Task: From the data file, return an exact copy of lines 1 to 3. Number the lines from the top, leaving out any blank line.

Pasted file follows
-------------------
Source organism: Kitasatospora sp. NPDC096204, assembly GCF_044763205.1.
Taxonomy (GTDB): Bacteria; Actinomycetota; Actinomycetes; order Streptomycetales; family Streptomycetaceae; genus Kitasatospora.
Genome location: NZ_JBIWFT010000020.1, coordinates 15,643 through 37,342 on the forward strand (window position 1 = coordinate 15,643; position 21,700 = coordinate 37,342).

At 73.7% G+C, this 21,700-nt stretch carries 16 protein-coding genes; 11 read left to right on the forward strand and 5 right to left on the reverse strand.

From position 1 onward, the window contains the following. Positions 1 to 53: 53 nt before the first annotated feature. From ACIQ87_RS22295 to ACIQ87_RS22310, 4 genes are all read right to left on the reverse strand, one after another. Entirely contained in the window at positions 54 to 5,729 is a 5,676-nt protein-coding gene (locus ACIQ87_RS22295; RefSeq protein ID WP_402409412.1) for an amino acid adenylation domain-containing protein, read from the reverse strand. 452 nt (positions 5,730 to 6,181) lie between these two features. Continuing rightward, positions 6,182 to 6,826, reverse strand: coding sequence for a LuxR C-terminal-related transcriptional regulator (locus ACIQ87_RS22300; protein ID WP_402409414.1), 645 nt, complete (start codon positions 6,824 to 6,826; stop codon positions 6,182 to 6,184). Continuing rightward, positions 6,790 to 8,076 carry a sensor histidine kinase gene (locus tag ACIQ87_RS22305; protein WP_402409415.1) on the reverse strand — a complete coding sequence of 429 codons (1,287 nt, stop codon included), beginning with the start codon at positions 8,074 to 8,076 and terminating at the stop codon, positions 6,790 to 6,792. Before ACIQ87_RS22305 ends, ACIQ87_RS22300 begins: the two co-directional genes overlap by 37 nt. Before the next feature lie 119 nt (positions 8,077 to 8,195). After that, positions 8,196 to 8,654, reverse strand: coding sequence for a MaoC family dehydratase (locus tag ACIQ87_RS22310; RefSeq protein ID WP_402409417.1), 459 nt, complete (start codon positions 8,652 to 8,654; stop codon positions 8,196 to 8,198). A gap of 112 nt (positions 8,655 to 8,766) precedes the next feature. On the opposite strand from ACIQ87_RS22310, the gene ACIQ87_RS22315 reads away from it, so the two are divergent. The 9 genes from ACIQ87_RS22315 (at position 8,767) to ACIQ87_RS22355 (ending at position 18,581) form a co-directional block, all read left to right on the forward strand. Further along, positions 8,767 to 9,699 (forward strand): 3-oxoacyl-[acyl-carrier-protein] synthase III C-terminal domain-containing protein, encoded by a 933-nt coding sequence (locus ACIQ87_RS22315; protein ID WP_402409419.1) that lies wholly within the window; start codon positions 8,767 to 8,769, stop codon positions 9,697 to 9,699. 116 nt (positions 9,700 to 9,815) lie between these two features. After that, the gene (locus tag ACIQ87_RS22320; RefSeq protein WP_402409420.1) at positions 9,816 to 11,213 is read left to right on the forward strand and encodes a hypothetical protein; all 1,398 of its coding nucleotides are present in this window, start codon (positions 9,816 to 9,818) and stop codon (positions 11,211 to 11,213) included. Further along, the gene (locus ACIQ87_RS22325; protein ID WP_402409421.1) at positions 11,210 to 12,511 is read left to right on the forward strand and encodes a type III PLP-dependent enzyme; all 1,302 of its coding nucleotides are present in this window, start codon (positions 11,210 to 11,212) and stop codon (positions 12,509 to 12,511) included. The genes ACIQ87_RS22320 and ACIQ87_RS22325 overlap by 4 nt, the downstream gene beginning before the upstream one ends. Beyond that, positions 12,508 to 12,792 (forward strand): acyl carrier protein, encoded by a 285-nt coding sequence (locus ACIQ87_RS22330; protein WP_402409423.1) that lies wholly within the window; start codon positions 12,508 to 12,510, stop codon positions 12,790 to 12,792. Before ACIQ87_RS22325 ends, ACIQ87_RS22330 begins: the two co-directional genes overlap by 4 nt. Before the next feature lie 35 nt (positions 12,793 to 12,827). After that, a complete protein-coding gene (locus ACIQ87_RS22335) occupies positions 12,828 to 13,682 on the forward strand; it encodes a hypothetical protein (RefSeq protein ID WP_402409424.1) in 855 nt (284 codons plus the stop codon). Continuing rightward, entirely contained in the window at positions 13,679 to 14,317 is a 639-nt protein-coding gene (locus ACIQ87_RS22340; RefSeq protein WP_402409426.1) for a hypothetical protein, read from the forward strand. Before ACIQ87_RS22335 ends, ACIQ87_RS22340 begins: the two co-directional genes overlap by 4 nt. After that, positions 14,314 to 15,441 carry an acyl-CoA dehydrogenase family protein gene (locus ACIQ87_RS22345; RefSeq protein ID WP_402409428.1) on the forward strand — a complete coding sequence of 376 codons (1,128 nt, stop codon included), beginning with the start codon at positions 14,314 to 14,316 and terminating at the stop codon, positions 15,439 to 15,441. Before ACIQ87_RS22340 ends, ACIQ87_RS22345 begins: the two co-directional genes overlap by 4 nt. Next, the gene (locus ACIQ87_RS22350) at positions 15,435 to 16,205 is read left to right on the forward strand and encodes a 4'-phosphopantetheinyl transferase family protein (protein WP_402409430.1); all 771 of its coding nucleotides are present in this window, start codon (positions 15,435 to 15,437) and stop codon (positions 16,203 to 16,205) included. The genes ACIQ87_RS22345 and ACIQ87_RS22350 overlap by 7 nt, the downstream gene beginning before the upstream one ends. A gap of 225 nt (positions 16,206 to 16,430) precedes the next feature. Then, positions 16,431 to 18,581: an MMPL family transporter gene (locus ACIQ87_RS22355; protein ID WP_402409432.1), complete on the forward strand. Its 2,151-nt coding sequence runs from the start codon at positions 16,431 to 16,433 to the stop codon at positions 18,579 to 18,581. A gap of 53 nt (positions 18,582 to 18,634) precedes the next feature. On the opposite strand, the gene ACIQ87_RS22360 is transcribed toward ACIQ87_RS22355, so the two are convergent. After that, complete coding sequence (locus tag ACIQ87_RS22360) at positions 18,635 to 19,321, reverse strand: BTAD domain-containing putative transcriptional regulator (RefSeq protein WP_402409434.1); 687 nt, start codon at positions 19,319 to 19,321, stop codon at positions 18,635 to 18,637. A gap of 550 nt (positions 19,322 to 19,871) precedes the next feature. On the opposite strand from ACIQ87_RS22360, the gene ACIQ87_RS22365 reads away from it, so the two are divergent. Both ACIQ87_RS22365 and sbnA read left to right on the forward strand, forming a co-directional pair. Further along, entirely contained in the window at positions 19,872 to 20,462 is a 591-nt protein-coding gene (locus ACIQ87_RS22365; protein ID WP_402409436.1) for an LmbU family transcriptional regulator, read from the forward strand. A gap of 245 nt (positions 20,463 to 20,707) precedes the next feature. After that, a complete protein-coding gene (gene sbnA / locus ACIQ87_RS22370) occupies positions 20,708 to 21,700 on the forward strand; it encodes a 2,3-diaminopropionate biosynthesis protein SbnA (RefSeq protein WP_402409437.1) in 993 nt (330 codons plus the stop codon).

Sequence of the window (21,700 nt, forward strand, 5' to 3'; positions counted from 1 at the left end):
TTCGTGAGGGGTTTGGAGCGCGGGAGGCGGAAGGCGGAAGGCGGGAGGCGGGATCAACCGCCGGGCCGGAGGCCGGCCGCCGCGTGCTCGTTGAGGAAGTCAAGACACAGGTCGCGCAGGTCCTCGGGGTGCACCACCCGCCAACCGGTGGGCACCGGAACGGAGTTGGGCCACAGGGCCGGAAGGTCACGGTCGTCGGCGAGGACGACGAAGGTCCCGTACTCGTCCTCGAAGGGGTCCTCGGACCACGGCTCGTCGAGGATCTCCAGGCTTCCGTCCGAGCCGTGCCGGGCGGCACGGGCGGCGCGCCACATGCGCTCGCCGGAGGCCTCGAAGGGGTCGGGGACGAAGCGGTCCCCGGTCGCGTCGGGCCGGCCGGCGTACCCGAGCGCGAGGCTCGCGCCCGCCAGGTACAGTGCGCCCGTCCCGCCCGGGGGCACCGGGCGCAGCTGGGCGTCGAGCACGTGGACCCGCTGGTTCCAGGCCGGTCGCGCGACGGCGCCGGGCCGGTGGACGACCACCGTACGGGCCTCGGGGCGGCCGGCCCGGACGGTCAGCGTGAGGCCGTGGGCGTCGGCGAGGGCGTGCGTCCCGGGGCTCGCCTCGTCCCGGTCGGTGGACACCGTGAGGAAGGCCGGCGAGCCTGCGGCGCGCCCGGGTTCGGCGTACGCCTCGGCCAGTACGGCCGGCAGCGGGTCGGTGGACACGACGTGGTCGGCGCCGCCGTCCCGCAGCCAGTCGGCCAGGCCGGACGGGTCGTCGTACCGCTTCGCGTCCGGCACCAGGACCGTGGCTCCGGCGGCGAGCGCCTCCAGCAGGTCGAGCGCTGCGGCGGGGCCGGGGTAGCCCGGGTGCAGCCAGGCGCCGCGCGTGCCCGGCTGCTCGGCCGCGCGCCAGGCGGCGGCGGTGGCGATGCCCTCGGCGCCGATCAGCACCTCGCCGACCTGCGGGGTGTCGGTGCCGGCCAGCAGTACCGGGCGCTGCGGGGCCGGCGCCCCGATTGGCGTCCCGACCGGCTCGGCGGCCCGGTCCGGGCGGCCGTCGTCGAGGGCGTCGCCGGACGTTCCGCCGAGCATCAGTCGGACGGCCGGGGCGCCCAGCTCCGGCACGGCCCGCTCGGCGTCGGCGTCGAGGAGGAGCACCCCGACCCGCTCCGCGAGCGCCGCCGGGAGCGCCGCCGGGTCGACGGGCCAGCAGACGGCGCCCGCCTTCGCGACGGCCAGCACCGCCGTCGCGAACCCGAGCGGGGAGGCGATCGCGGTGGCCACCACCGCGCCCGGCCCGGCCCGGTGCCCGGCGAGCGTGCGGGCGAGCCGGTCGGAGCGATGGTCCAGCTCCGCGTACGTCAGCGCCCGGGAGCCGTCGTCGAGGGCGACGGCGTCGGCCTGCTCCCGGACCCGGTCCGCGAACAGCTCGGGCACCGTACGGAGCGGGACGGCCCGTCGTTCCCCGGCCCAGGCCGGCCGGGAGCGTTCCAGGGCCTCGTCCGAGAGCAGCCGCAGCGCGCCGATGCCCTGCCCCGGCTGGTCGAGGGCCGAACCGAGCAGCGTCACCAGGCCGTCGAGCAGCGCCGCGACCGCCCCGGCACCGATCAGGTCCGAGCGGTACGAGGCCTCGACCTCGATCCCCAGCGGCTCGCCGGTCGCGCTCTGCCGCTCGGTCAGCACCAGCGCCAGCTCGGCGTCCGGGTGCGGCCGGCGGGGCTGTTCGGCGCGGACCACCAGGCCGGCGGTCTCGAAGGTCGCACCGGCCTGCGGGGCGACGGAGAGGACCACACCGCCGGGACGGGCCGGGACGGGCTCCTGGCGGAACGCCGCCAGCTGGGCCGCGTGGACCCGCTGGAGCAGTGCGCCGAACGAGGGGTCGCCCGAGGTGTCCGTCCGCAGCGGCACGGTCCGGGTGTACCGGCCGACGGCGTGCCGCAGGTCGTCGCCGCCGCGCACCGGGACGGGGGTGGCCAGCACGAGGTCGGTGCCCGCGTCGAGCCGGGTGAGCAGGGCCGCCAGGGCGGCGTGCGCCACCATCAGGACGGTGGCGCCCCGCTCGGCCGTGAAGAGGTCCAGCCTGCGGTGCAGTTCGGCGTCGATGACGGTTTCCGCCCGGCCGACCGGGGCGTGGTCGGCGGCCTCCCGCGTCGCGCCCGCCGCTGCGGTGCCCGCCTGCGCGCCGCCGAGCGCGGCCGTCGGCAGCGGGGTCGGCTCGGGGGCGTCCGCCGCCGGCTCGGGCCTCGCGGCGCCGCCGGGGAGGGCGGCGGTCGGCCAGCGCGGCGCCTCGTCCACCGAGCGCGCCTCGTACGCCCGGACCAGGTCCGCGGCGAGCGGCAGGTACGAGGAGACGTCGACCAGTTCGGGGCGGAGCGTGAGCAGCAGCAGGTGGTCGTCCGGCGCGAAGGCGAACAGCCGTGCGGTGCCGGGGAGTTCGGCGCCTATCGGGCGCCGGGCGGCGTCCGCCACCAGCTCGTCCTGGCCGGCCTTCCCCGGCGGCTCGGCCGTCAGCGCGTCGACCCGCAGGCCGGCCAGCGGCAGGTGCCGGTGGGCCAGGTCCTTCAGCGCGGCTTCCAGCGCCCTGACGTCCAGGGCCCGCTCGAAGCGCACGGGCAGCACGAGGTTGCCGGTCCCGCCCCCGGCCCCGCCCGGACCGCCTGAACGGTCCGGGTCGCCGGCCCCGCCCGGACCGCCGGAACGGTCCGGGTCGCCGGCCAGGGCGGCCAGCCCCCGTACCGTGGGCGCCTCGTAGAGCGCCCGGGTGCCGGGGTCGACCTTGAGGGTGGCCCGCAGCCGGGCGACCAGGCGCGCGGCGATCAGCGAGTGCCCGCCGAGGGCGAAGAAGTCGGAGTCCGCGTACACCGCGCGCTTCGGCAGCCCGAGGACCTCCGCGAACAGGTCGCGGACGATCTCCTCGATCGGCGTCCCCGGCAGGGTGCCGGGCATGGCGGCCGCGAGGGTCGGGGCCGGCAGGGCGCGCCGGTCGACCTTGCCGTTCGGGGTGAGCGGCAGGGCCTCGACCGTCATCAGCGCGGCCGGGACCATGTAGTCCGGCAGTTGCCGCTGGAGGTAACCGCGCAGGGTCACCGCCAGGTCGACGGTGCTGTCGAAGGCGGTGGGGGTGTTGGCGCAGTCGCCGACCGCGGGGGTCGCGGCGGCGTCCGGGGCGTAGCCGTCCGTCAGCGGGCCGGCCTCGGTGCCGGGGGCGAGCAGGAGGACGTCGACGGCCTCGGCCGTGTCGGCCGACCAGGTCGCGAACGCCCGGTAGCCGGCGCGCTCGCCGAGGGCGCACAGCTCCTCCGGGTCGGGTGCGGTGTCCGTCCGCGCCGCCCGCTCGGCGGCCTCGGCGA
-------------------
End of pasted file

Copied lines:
Source organism: Kitasatospora sp. NPDC096204, assembly GCF_044763205.1.
Taxonomy (GTDB): Bacteria; Actinomycetota; Actinomycetes; order Streptomycetales; family Streptomycetaceae; genus Kitasatospora.
Genome location: NZ_JBIWFT010000020.1, coordinates 15,643 through 37,342 on the forward strand (window position 1 = coordinate 15,643; position 21,700 = coordinate 37,342).